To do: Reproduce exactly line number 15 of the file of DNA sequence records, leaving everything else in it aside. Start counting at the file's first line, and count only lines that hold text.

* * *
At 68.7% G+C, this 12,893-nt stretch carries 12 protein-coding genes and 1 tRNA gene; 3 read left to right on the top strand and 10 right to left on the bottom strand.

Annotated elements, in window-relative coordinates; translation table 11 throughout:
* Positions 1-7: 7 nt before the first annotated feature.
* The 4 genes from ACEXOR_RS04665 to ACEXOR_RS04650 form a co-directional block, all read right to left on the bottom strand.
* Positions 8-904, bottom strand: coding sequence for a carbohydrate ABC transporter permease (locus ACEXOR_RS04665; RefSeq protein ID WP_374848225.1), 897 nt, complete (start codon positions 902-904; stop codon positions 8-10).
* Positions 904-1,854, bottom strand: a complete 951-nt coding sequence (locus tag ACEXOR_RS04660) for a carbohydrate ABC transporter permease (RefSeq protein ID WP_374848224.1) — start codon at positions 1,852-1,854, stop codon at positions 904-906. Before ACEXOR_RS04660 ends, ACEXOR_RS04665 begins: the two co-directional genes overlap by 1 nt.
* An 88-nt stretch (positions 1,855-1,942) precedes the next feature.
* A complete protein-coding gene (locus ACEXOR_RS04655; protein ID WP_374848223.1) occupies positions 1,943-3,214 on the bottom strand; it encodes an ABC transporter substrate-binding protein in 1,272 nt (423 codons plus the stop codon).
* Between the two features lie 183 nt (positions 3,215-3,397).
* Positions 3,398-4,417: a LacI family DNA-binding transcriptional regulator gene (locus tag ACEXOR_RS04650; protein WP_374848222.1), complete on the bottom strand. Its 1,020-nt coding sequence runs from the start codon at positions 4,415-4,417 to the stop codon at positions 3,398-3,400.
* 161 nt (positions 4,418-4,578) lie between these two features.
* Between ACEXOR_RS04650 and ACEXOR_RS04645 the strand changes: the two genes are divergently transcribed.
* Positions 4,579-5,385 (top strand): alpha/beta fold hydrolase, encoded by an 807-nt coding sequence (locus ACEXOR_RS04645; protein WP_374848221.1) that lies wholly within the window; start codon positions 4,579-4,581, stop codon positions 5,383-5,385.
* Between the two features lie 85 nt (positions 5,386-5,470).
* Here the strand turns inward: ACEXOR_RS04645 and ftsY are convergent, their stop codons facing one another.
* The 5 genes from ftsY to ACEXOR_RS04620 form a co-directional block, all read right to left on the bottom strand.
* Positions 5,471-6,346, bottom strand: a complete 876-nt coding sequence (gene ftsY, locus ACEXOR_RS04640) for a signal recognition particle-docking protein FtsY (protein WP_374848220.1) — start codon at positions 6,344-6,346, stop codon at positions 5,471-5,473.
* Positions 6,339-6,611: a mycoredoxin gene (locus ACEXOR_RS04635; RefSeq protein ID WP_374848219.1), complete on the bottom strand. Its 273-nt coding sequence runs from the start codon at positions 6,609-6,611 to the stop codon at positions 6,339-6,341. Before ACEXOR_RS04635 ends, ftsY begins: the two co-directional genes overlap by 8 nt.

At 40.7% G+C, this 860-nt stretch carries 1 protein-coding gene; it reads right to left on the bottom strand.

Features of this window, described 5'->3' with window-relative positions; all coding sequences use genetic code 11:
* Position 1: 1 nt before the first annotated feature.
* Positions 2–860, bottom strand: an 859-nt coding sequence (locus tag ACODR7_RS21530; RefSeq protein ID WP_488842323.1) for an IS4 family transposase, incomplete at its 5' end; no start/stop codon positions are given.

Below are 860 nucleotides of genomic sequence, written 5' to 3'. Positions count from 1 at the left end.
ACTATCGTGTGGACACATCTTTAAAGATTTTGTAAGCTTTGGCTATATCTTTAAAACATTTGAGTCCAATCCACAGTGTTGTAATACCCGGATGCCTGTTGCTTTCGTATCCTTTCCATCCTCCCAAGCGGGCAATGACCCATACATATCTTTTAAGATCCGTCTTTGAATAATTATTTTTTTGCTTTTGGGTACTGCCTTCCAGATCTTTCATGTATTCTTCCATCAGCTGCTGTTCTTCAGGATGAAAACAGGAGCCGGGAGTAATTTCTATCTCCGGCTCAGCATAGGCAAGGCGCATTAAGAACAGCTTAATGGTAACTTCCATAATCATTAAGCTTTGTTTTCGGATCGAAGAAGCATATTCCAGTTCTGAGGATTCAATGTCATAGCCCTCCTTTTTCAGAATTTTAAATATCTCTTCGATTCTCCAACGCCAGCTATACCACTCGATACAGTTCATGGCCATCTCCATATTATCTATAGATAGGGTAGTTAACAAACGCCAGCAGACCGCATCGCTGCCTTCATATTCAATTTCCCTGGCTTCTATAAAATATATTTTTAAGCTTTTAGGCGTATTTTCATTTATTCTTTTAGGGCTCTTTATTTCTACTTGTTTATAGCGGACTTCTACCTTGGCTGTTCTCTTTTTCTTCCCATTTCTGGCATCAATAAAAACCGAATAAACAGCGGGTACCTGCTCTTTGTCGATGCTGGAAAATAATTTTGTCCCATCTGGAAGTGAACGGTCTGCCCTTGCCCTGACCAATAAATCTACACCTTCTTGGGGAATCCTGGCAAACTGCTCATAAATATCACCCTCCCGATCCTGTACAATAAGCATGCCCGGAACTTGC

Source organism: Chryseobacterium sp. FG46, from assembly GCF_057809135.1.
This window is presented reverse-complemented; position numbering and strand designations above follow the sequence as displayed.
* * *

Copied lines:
* Here the strand turns inward: ACEXOR_RS04645 and ftsY are convergent, their stop codons facing one another.